Obituary from the EAGLE STANDARD, Fallon, NV Sunday 12 December 1982, page 4c2:

GUY B. WEMPLE, 87-years-old, died Wednesday at a Reno hospital. He was born October 7, 1895, in Milford, California, and had resided in Churchill County for the past 51 years.

He was a retired manager for the Consolidated Feed and Lumber Company of Fallon and was a member of the Elks Club of Fallon. Mr. Wemple was a veteran of the U.S. Army, having served during WW i>

He is survived by his wife, Josephine of Fallon, daughter Gynith Spoon of Wadsworth, sister Bernice Crutcher of Applegate, California; grandsons, Mitchell Ceresola of Reno, and Tracy Ceresola of Sparks; granddaughter Dana Maher of Winnemucca; seven great grandchildren; and numerous nephews, nieces and cousins.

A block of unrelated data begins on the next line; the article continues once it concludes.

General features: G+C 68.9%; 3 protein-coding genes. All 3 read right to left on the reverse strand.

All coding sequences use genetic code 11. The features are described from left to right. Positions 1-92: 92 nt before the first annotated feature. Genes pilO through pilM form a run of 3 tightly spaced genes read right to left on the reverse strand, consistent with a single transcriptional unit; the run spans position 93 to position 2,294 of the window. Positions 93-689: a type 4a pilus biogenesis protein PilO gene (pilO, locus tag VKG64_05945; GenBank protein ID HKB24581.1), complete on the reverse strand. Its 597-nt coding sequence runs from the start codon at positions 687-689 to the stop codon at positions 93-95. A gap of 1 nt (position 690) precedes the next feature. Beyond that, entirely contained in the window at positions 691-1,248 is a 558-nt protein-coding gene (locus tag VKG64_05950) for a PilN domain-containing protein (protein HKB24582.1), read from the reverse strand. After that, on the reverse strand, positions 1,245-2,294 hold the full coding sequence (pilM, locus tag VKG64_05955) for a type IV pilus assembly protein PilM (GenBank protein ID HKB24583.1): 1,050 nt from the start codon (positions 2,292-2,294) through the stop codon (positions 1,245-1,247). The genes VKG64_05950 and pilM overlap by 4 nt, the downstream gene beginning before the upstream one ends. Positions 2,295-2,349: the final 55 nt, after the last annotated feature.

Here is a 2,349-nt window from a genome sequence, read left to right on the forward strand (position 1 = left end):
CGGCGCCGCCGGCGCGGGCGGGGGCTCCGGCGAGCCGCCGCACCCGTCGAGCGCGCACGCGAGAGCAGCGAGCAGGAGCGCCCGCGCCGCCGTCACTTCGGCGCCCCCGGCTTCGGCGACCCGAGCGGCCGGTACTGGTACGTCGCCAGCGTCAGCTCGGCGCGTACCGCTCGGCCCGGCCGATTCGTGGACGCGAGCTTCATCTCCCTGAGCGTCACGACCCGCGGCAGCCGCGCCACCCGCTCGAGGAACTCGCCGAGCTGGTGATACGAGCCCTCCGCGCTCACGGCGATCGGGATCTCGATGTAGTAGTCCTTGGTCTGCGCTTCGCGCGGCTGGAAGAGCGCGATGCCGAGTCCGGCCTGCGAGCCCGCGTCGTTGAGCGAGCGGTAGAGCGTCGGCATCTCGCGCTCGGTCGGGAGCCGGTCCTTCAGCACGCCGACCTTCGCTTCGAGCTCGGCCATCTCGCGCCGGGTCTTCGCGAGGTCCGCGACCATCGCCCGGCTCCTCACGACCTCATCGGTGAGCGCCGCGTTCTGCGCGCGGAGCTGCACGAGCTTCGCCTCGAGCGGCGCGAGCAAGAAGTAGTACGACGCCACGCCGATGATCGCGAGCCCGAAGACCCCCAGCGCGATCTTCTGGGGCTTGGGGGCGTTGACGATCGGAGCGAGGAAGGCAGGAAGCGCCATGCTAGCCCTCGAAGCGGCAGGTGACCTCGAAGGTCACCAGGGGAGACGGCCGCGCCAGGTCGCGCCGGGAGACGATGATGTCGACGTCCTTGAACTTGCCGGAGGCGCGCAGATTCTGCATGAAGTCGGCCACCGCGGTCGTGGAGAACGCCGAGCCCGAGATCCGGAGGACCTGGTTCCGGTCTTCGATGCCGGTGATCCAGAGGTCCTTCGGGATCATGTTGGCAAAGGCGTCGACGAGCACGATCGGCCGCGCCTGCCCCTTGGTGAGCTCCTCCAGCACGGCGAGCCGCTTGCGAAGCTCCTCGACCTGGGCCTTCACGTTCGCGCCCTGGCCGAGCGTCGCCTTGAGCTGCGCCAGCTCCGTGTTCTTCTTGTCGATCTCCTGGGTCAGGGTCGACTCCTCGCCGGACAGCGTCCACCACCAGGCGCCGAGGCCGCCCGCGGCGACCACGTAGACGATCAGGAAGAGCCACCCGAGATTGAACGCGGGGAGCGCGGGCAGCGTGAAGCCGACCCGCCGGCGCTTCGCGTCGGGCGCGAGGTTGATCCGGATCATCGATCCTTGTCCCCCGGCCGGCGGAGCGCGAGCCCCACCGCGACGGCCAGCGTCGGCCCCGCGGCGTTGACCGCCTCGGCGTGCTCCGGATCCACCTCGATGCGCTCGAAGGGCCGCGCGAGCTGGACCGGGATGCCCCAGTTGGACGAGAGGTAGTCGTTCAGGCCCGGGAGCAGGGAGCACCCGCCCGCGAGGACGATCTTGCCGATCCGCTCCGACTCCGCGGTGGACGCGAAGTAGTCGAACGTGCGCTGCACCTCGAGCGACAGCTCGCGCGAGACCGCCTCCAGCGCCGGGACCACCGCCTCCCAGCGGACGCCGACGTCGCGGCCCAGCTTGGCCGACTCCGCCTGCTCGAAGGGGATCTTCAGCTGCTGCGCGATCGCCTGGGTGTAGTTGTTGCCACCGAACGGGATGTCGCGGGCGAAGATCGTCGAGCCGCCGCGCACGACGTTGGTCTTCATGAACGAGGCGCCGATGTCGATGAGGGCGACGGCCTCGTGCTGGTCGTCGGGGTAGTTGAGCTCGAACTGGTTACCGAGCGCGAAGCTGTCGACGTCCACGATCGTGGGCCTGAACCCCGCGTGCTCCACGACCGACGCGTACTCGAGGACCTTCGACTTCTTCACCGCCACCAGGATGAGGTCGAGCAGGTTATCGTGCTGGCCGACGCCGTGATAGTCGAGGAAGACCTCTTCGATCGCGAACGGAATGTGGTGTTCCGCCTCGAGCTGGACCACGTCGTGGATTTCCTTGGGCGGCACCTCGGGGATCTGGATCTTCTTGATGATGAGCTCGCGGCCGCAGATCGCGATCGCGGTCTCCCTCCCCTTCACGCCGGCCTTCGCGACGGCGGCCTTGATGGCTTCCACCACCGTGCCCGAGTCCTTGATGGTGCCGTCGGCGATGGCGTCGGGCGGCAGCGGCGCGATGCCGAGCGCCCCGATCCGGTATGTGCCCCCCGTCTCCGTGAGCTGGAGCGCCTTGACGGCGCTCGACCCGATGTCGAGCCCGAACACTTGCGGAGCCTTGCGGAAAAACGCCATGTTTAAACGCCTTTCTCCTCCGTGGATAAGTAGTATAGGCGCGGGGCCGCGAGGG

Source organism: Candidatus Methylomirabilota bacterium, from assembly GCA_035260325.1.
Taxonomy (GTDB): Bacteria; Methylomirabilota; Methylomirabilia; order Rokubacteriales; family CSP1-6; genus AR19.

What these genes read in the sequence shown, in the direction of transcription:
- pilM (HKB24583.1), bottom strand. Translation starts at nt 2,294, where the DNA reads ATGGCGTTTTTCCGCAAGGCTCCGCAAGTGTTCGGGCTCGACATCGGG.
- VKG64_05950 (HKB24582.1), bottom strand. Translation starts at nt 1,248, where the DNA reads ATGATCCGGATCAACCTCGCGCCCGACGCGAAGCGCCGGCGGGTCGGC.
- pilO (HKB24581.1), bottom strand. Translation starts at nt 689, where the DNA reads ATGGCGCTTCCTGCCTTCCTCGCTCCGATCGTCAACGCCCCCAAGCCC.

Visitation is scheduled from 7 to 8 p.m. Sunday at the Austin, Matson and Smith Funeral Home. A funeral service will be conducted at 10 a.m. Monday at the funeral home with members of the Church of Jesus Christ of Latter Day Saints officiating. Graveside services will be conducted at 2 p.m. Monday at the Milford Cemetery in Milford. Pallbearers will be Dana, Don, Glenn, David, Fred and Frank Wemple.

All arrangements are under the direction of the Austin, Matson and Smith Funeral Home. 
WEMPLE, Guy Bronson (I187)
 
157 He (Barnabas Wemp) was baptized in Schenectady, N.Y., September 3, 1738 (as Barent Wemple). His sister, Jannetje, mentions him in her will as her eldest brother, devising to him five shillings, and in describing a piece of land which she left to her aunt. She describes it as being bounded on the East by land belonging to her brothers, Barent and Arent. It is supposed that he lived a short distance from Schenectady city on the road to Niskayuna but possibly his home lot is now included in the present city limits.